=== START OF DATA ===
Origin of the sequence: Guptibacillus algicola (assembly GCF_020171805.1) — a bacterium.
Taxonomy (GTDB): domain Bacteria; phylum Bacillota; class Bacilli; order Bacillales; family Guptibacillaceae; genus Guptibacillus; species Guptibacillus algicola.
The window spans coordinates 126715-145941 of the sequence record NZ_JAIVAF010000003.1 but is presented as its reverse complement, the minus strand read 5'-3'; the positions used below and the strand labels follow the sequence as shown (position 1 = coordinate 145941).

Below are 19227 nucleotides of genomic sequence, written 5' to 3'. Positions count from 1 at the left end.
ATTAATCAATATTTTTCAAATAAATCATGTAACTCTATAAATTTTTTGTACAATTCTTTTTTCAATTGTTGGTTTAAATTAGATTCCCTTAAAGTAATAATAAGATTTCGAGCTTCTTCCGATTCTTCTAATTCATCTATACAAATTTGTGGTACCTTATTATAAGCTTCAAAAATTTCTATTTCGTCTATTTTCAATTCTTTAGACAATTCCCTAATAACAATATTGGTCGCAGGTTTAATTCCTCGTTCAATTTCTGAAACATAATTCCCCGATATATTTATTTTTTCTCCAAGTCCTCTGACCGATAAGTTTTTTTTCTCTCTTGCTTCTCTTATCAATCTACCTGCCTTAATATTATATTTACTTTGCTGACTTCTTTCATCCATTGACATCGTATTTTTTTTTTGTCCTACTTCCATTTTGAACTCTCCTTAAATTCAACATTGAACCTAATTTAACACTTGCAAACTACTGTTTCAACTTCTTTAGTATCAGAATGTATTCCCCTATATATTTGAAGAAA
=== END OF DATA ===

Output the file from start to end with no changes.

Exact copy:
Origin of the sequence: Guptibacillus algicola (assembly GCF_020171805.1) — a bacterium.
Taxonomy (GTDB): domain Bacteria; phylum Bacillota; class Bacilli; order Bacillales; family Guptibacillaceae; genus Guptibacillus; species Guptibacillus algicola.
The window spans coordinates 126715-145941 of the sequence record NZ_JAIVAF010000003.1 but is presented as its reverse complement, the minus strand read 5'-3'; the positions used below and the strand labels follow the sequence as shown (position 1 = coordinate 145941).

Below are 19227 nucleotides of genomic sequence, written 5' to 3'. Positions count from 1 at the left end.
ATTAATCAATATTTTTCAAATAAATCATGTAACTCTATAAATTTTTTGTACAATTCTTTTTTCAATTGTTGGTTTAAATTAGATTCCCTTAAAGTAATAATAAGATTTCGAGCTTCTTCCGATTCTTCTAATTCATCTATACAAATTTGTGGTACCTTATTATAAGCTTCAAAAATTTCTATTTCGTCTATTTTCAATTCTTTAGACAATTCCCTAATAACAATATTGGTCGCAGGTTTAATTCCTCGTTCAATTTCTGAAACATAATTCCCCGATATATTTATTTTTTCTCCAAGTCCTCTGACCGATAAGTTTTTTTTCTCTCTTGCTTCTCTTATCAATCTACCTGCCTTAATATTATATTTACTTTGCTGACTTCTTTCATCCATTGACATCGTATTTTTTTTTTGTCCTACTTCCATTTTGAACTCTCCTTAAATTCAACATTGAACCTAATTTAACACTTGCAAACTACTGTTTCAACTTCTTTAGTATCAGAATGTATTCCCCTATATATTTGAAGAAA